Pew: 57% of Internet users watch video

pewlogo.gifThe Pew Internet and American Life Project has released a study this week that indicates:

-57% of Internet users have watched online videos and MOST of them share what they find.

-Three-fourths of broadband users who have high-speed connections at both home and work watch online video.

-Advanced features such as recommendations and ratings are used mostly by the motivated minority of online video watchers.

However, only six percent of online users say they watch adult videos. Of course, that may account for much of that “motivated minority”…

Nevertheless, the lesson to be learned here is to make sure your video has the tools needed to go viral, meaning robust recommendation and rating features. Much more commentary from Steve Yelvington, Melissa Worden and Mindy McAdams.

Online News Association seeks award screeners

magnifyingglass.jpgInterested in checking out some of the best online journalism projects? The Online News Association is looking for screeners to assist in the selection process for the annual ONA awards.

And, says ONA board member Anthony Moor, if you do enough screening, ONA will give you a complementary conference registration (a $349 value, wowser!). Deadline for screeners to complete their work, which will be forwarded to a judging panel for final judging, is Aug 17. 

While I try to stay on top of who has rockin’ sites, it’s sometimes hard to dedicate the time. Screening entries for the ONA conference is a great way to get a quick sampling of solid online journalism work and get some ideas for your own site.

So check it out!

[Photo by worldwide dating app]

Blogger takes long view, makes metrics discovery

ProBlogger Darren Rowse made an interesting discovery when he took a closer look at his blog’s metrics: one of his blog posts received more traffic from StumbleUpon than from Digg — but he had to take a long view of the data.

What made Rowse’s revelation interesting was that, in the short run, he received nearly three times more traffic to the post in question from Digg than from StumbleUpon. However, when he checked back 43 days later, he discovered that StumbleUpon surpassed Digg’s total traffic by more than 1,000 views.

The Lesson: My guess is that most of us news types like to check how hot a story is either the day it breaks or within the next few days. However (for those of you whose content sticks around the site for a while), make sure to check the metrics a few months later. You may be surprised at how much traffic you get in the long run, as well as where it’s coming from.

[Via JournalismHope]

Almost official: Nielsen drops page views as primary metric

ajax canVarious news outlets report today that Nielsen/NetRatings will begin using time spent on a Web site in lieu of the much-maligned page view as its primary metric to determine a site’s success. This move that has been expected for some time now due to the growing use of Web 2.0 technologies.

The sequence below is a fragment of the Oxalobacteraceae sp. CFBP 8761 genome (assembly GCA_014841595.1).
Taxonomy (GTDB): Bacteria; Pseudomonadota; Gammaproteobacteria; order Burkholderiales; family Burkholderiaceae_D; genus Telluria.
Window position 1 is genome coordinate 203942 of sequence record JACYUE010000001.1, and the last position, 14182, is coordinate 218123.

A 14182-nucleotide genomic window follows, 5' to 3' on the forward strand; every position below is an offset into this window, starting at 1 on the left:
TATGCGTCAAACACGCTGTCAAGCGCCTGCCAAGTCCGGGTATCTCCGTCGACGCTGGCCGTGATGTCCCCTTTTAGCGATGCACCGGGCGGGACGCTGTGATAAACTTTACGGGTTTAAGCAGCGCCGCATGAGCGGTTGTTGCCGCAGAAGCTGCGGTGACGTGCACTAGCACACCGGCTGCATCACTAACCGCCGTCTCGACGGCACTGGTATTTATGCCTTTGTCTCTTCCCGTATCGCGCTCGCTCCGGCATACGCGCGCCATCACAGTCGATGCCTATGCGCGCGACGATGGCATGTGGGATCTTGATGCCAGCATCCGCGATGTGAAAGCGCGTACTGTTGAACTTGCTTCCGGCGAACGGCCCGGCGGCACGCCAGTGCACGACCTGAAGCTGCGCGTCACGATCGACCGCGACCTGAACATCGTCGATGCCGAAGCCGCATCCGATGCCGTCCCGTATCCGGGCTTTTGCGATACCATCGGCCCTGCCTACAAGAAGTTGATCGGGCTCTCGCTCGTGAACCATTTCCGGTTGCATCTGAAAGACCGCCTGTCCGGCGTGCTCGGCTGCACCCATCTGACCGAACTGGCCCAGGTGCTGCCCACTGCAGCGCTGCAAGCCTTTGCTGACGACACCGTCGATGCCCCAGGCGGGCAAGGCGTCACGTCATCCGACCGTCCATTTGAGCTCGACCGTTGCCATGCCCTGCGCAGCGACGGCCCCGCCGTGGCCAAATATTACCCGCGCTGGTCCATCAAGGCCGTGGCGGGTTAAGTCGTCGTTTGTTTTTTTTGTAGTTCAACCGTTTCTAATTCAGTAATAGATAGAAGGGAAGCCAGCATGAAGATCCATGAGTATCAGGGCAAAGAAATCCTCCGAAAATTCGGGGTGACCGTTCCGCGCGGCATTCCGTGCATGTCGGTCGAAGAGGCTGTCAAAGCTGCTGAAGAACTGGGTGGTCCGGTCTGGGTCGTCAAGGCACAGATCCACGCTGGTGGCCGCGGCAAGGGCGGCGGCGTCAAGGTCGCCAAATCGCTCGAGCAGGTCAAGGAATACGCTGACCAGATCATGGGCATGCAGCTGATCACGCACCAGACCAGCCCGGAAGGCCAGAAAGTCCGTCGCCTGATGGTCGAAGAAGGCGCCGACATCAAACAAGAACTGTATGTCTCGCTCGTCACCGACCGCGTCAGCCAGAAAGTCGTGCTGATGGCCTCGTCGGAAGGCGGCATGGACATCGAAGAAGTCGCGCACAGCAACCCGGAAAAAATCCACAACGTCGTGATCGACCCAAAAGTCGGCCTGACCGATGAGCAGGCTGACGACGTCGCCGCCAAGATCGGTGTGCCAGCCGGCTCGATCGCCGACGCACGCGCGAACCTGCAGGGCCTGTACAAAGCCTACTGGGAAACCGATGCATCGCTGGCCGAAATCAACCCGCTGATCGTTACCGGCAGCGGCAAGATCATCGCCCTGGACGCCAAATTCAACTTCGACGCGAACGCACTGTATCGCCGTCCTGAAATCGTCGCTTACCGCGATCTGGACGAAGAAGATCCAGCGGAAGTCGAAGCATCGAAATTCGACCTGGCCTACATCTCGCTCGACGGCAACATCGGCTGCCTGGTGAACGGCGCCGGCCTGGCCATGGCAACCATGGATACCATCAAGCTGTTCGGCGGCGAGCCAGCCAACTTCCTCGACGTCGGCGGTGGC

According to an excellent Computerworld report:

“It is not that page views are irrelevant now, but they are a less accurate gauge of total site traffic and engagement,” [Scott Ross, director of product marketing at Nielsen/NetRatings] said. “Total minutes is the most accurate gauge to compare between two sites. If [Web] 1.0 is full-page refreshes for content, Web 2.0 is, ‘How do I minimize page views and deliver content more seamlessly?’ ”

This means a few things for news sites:

1) An emphasis on user friendliness and engagement will trump site designs that are designed specifically to increase page view numbers (photo galleries that load new pages for each image, multi-page stories, multi-page photo narratives). Which leads us directly to…

2) Drink some of that Ajax-y Kool-Aid (that does sounds rather toxic, doesn’t it?). Ajax, or Asynchronous JavaScript and XML, is often loathed by the money people for not bringing in page views since it wonderfully loads content without reloading pages (see Netvibes, the new Yahoo! Mail, Flickr, Google Maps, to name just a few) .

3) Video and engaging interactive features are going to be an even more important component of a site’s success. Big Flash features are notorious for not necessarily getting big page view numbers for the large amounts of staff time to produce them. Perhaps now, they’ll be more worth it — if they’re good.

4) Greater attention needs to be paid to the quality of the content. Getting a reader to go to the end of a long story *may* be more valuable than trying to get them to read lots of three-paragraph stories.

5) Get users talking to each other on your site. Before, a user posting to a message board was just one or two page views. Now, you’ll be able to benefit from the entire time that user is composing and editing his message.

And surely there is much more. I’d love to hear your two cents in the comments.